There was definitely a cumulative effect here – if enough people say something is truly great, the temptation to check it out can be overwhelming. And it can take just one last piece of gushing admiration to finally commit.

I know exactly what that one last piece was for me. It was this three-minute and 57 seconds video:

Charlie Brooker is a marvellously cynical British writer who only gets away with it by being totally self-aware and genuinely funny. His columns and TV shows are mercilessly humourous, pouring scorn on deserved targets and despairing at the most obvious examples of extreme stupidity in modern culture. I scorched through his Dawn of the Dumb book while motoring around the UK, and I think his Black Mirror series was some of the most wonderfully intense television put out in the past year..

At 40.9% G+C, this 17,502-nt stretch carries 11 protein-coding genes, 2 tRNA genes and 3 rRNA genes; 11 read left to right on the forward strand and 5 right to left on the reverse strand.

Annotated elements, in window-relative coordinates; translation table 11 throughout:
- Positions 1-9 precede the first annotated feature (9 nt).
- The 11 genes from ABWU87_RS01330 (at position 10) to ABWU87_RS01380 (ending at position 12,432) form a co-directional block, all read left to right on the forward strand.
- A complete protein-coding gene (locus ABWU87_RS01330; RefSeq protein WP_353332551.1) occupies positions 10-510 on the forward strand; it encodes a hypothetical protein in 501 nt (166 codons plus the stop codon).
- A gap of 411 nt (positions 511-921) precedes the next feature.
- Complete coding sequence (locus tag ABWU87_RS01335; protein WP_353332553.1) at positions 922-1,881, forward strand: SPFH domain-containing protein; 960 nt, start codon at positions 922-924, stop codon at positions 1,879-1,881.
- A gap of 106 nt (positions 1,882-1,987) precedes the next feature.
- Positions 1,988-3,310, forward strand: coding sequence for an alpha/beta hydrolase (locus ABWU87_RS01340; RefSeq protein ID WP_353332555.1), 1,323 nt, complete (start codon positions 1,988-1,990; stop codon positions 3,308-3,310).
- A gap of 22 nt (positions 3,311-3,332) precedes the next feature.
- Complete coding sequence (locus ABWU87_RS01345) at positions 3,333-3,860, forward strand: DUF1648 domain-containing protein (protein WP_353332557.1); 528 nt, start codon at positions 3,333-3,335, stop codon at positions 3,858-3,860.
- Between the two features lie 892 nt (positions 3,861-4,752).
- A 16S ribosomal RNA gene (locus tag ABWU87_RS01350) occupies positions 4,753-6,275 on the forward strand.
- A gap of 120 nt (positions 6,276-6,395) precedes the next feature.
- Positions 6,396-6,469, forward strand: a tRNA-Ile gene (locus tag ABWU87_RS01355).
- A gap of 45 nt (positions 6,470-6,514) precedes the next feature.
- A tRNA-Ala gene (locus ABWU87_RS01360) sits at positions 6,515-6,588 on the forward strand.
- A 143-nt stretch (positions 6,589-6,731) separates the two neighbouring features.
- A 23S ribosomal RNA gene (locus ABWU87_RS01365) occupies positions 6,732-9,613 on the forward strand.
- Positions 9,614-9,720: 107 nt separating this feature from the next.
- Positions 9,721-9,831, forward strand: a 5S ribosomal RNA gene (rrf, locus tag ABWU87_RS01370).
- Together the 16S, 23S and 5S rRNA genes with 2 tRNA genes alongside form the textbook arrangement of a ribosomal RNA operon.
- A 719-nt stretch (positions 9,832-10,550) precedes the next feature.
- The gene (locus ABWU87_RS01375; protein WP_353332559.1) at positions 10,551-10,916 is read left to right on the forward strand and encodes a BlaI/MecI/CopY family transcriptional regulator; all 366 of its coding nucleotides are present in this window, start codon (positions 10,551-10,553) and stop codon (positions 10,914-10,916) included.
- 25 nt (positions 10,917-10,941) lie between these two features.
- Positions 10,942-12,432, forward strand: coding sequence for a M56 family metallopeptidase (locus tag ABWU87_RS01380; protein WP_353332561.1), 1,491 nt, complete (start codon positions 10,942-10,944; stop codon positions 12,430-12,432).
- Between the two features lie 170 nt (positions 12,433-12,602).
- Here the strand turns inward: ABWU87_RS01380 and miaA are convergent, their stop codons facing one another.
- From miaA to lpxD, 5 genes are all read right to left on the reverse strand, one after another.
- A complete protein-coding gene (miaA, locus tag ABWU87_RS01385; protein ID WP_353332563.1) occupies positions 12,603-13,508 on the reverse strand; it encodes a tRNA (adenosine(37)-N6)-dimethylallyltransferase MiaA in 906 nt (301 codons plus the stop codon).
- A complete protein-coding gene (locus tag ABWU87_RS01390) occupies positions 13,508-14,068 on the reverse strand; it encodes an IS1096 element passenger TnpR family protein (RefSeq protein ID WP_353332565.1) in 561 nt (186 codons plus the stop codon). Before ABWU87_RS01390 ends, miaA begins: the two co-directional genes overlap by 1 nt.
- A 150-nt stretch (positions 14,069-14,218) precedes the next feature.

In his most recent columns over the past couple of years, he has gone for the cheap laughs by playing up the part of a grumpy old bastard, to the point where people are convinced he hates absolutely everything, but sometimes Brooker lets the mask slip, and he can’t stop himself from raving about something brilliant, and he’s bloody convincing when he does it.

So when he told me The Wire was even better than Deadwood – and you cocksuckers should know I liked Deadwood – I fuckin’ listened. That segment, which was part of one of his Wipe programmes, is unequivocally positive. He shows that it was more than just a cop show, and that it’s saying something profound about the American psyche, and that it’s funny and emotional and dense, and he does it in less than four minutes.